Ratepayers and solar industry professionals alike were jarred by San Diego’s Gas & Electric’s most recent proposal to the California Public Utilities Commission, arguing for a minimum utility bill of $38 to be instituted for all customers.
“The minimum bill amount currently is $10 per month and we’re proposing to increase it to $38 per month,” said San Diego’s Gas & Electric (SDG&E) spokesman Wes Jones. “A solar household may not pay their full cost of service in terms of us giving them electricity and that cost is then shifted to a non-solar household for the grid to be maintained and operated.”
For those who work in the solar industry, including Sullivan Solar Power, this is clearly another blow from the utility, punishing those who are making the switch to solar and declaring energy independence. SDG&E solar customers are already mandated to incur a minimum ten dollar monthly charge for grid services, in addition to non-bypassable charges, which are imposed on every kilowatt hour of energy solar customers export to the grid. San Diegans that have made the choice to go solar are contributing to the resiliency of the local grid, powering their neighbors’ homes and helping the city and state meet its climate goals. However, despite this incredible contribution, the utility is concerned about one thing: profit margins for shareholders. As SDG&E continues to become less profitable in the generation of electricity, they are finding new ways to stick San Diego families with the bill.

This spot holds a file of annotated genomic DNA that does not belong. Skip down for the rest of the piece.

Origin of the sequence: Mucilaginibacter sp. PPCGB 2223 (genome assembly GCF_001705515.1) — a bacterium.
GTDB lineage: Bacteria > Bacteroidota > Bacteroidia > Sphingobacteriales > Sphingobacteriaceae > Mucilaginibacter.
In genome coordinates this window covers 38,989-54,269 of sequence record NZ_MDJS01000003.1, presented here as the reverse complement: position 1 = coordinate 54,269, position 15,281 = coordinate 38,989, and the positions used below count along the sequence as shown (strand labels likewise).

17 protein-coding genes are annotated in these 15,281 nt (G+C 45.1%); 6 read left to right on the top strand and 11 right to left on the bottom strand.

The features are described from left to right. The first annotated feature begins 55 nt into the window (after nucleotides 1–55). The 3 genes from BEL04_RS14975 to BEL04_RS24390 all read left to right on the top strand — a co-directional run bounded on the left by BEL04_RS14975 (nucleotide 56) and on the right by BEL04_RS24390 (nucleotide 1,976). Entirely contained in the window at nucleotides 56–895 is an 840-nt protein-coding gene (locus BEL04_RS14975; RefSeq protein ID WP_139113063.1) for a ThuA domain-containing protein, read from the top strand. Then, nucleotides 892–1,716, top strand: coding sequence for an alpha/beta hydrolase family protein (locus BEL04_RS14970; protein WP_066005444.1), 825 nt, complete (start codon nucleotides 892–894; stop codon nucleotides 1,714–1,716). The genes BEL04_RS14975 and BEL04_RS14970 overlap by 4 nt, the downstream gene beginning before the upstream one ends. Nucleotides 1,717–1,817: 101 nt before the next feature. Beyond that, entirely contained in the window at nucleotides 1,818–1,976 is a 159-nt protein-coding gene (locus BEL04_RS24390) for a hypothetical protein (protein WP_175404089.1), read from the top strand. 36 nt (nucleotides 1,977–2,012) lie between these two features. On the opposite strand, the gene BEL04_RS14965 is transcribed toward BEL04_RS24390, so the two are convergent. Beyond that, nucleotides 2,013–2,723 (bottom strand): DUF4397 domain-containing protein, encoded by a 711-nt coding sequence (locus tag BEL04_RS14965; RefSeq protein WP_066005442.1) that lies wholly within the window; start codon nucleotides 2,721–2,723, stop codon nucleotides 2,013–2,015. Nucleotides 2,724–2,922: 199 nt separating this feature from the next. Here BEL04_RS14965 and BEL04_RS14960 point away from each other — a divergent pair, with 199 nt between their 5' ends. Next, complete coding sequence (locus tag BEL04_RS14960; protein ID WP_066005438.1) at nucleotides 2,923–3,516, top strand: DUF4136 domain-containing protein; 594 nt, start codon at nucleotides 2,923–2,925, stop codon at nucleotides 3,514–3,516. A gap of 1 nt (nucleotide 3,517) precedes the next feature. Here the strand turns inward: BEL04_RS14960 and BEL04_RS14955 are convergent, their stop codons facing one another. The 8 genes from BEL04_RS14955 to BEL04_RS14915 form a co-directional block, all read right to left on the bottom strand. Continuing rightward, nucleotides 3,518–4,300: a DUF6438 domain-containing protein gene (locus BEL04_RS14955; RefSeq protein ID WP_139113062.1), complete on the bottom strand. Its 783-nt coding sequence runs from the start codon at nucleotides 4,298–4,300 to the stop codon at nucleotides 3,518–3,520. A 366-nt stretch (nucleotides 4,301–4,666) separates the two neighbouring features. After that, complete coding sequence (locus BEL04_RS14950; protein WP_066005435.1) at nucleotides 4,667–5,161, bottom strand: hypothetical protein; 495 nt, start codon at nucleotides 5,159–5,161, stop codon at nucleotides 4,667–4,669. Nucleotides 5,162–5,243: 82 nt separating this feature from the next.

“SDG&E's minimum bill proposal is far above what either SCE or PG&E have proposed and exceeds the customer charges of nearly every utility in the country,” said Scott Murtishaw, Senior Advisor at the California Solar & Storage Association. “Advocates for ratepayers, the environment, the disabled, and the solar industry have joined in opposition to this outrageous proposal, and we are optimistic that the Commission will reject it.”
This proposed increase to SDG&E’s solar customers’ minimum bill is one of many reasons why the emergence of Community Choice Energy in our region is promising. Community Choice Energy is a not for profit model, where cities take over the procurement of energy for their residents (with the choice to opt to the utility instead), with a focus on meeting renewable energy goals, incentivizing local generation and reinvesting in the community.
Sullivan Solar Power, alongside the California Solar and Storage Association (CALSSA) and the Sierra Club, protested this proposal strongly with letters and in-person testimony at utility commission hearings. We will keep our clients and local community updated on this progression, which we hope and expect to be denied by the Public Utilities Commission. To make your voice heard against this discriminatory solar fee, sign your name on this petition from the Solar Rights Alliance.